On April 23, 25-year-old Richmond Hill man Alek Minassian allegedly drove a rented van at high speeds through a busy area in Toronto’s bustling North York neighbourhood, deliberately running over pedestrians in the process.
The attack, which took place on one of the first genuinely warm spring days of the year, killed 10 people and injured 16—some critically. The incident, which started at Yonge and Finch and proceeded south along the sidewalk until about Sheppard Ave., was the deadliest of its kind in Canadian history.
While his motive is not entirely clear, evidence suggests that alleged attacker Minassian was connected to the misogynistic “incel” subculture.
That news broke after police revealed that more women than men were hit during the attack.
A few days after the incident, the Peel Committee Against Woman Abuse (PCAWA) released a statement on the attack, saying that it was crucial to address the role misogyny (or woman-hating) played in the tragedy.
Their statement was fitting, especially in light of the fact that, in 2018, there has been a troubling amount of attacks—many of them fatal—against women.
By March of this year, five Peel Region (Brampton and Mississauga) women had been reportedly killed by family members and romantic partners. In less than three months, Baljit Thandi, 32, Avtar Kaur, 60, Elaine Bellevue, 61, Hoden Said, 30 and Alicia Lewandowski, 25 all succumbed to injuries sustained in attacks by men they allegedly knew.
According to police, Thandi and her mother, Kaur, were allegedly stabbed to death in their Brampton home by Thandi’s husband, 29-year-old Dalwinder Singh. Bellevue was allegedly killed by her husband, Robert (Bob) Bellevue, who was subsequently charged with first-degree murder. Bellevue was also charged with attempted murder in connection with an attack on one of his teenage daughters.
Police say Said was found dead in her Brampton home with obvious signs on trauma in January. A Canada-wide arrest warrant was subsequently issued for 46-year-old Nicholas Anthony Young in connection with her death.
On March 5, police were called to the scene of a shooting that left Alicia Lewandowski, 25, dead. That same day, officers arrested 39-year-old Toronto man Joseph Chang. He was subsequently charged with first-degree murder in connection with her murder.
The rash of femicides was concerning, especially to PCAWA.
“Women’s bodies, women’s autonomy, women’s voices and essentially women’s rights are not valued by society as they should be,” says Sharon Floyd, executive director of Interim Place, a women’s shelter located in Mississauga.
“This is why we have continued acts of violence against women in our society. Then when a woman is murdered we are outraged and so we should be. The reality is women continue to experience and live through repeated acts of violence from the men in their lives on a daily basis and if we do not hold men accountable for this behavior, women will die.”
The statistics on violence against women are troubling.
Data from the Canadian Women’s Foundation indicates that half of all Canadian women have experienced at least one incident of physical or sexual violence since the age of 16. The foundation also says that, each year, Canadians collectively spend $7.4 billion to deal with the aftermath of spousal violence alone.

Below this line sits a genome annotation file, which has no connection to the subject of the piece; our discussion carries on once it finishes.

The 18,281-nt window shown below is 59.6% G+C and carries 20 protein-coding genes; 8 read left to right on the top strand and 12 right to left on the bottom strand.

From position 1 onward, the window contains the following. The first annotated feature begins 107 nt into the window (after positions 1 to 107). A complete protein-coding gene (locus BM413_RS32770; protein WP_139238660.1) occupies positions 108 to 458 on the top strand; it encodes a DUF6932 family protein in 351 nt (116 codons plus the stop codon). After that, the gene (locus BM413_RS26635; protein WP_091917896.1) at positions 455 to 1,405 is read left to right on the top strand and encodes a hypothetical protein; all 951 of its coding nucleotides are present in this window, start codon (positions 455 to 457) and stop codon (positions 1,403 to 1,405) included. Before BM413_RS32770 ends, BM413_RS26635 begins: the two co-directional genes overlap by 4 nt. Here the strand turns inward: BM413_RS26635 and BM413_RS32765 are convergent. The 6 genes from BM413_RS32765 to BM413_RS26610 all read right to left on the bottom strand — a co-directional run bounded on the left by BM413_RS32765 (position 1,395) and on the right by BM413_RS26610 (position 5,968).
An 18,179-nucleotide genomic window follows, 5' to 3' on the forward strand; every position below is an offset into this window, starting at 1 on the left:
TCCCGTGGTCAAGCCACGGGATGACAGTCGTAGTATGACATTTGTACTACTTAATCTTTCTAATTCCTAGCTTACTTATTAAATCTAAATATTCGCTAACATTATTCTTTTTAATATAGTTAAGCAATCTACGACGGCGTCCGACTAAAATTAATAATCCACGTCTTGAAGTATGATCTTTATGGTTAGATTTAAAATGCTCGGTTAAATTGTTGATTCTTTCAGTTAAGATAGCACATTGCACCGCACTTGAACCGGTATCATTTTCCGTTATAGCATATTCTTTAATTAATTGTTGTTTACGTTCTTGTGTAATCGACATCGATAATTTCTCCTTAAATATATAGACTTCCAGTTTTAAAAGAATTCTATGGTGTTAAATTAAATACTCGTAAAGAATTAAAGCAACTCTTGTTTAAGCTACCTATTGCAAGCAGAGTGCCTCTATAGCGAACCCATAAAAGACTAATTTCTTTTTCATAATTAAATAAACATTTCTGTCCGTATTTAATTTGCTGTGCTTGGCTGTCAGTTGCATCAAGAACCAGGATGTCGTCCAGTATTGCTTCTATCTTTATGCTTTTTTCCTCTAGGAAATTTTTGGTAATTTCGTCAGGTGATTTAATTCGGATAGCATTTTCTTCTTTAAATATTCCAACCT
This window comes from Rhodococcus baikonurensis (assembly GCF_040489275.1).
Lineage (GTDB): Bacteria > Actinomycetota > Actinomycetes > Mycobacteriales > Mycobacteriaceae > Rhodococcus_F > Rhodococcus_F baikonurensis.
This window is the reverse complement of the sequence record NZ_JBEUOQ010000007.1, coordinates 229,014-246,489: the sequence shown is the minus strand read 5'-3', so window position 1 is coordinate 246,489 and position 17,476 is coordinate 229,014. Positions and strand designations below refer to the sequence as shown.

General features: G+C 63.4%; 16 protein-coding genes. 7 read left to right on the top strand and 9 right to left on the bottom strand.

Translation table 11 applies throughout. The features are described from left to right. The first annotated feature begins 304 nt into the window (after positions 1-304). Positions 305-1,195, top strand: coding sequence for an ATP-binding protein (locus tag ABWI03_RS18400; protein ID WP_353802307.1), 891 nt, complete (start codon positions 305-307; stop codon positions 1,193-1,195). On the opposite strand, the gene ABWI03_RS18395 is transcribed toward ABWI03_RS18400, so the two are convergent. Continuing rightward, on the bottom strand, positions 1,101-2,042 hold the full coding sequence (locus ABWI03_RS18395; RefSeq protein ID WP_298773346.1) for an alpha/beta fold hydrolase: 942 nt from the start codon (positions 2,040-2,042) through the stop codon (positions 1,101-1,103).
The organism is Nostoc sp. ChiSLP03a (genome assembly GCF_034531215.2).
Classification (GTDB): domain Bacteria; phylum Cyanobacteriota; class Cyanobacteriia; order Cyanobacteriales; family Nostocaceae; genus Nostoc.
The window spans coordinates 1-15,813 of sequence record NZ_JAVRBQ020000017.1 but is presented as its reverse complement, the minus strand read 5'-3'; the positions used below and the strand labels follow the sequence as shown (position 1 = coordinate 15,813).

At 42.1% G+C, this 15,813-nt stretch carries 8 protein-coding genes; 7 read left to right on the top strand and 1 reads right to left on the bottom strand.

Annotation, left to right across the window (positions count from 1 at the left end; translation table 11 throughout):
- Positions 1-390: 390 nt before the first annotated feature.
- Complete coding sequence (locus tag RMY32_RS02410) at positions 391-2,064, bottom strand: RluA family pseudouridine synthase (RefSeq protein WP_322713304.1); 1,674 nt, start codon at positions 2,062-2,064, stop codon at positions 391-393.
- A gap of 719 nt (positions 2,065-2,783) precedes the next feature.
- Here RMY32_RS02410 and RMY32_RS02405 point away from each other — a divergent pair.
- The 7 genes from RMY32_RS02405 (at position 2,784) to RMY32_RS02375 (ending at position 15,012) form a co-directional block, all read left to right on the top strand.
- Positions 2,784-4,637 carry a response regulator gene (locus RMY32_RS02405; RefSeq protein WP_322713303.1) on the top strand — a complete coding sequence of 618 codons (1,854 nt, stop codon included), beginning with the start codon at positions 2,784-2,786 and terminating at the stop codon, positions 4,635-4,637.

That figure, taken from the Department of Justice, says that those costs include emergency room visits, loss of income and funerals.
The foundation says that 67 per cent of Canadians say they have personally known at least one woman who has experienced physical or sexual abuse. It also says one woman is killed by her intimate partner every six days in Canada.
“Out of the 83 police-reported intimate partner homicides in 2014, 67 of the victims–over 80 per cent–were women,” the foundation’s website reads. “On any given night in Canada, 3,491 women and their 2,724 children sleep in shelters because it isn’t safe at home.”
While #MeToo opened a dialogue about how women are treated, misogyny is—and remains—a deeply common and troubling phenomenon worldwide. The “incel” movement that Minassian has been linked to caters to men who identify as “involuntarily celibate.” The movement, which started and flourished online, began garnering mainstream attention in 2014 when 22-year-old California man Elliot Rodger killed six people and injured 14 others during an attack in Isla Vista, California.
Rodger killed himself inside his vehicle before police could arrest him.
In a video uploaded to YouTube prior to the attack, Rodger said that he wanted to punish the women who rejected him and the sexually active men whom he envied.
PCAWA came out strongly against the movement in the aftermath of the van attack in Toronto.
“This misogynistic ideology is the epitome and embodiment of toxic masculinity and rape culture. As a society we must understand that it is this misogynistic way of thinking that is at the root of all violence towards women. It is this type of thinking that renders women as mere objects to be used and controlled by men, with the constant threat of violence should women not comply,” the statement reads.
Floyd says that, in cases of violence against women, power is indeed a factor.
“In acts of violence against women and in situations where women end up dead there is power and a sense of entitlement by the men in their lives that is being threatened or slipping away,” she says. “This loss of power and control is unbearable and violence is the choice made to reconcile this.”
In Peel, advocacy groups have been paying attention to the sudden rash of femicides.
“In the past decade, 32 women have been murdered in Peel,” says Anita Stellinga, director at United Way.
“I can’t quite say that it’s on the rise, but we’re definitely concerned about [the killings in 2018] and the impact on women and their families and society in general. We know that women live at greatest risk than men of sexual assault, domestic violence, harassment and human trafficking. We need to ensure that women have access to services and that we stand up against these crimes against women.”
In many cases, abuse goes unreported because women fear being stigmatized or, in many cases, not believed.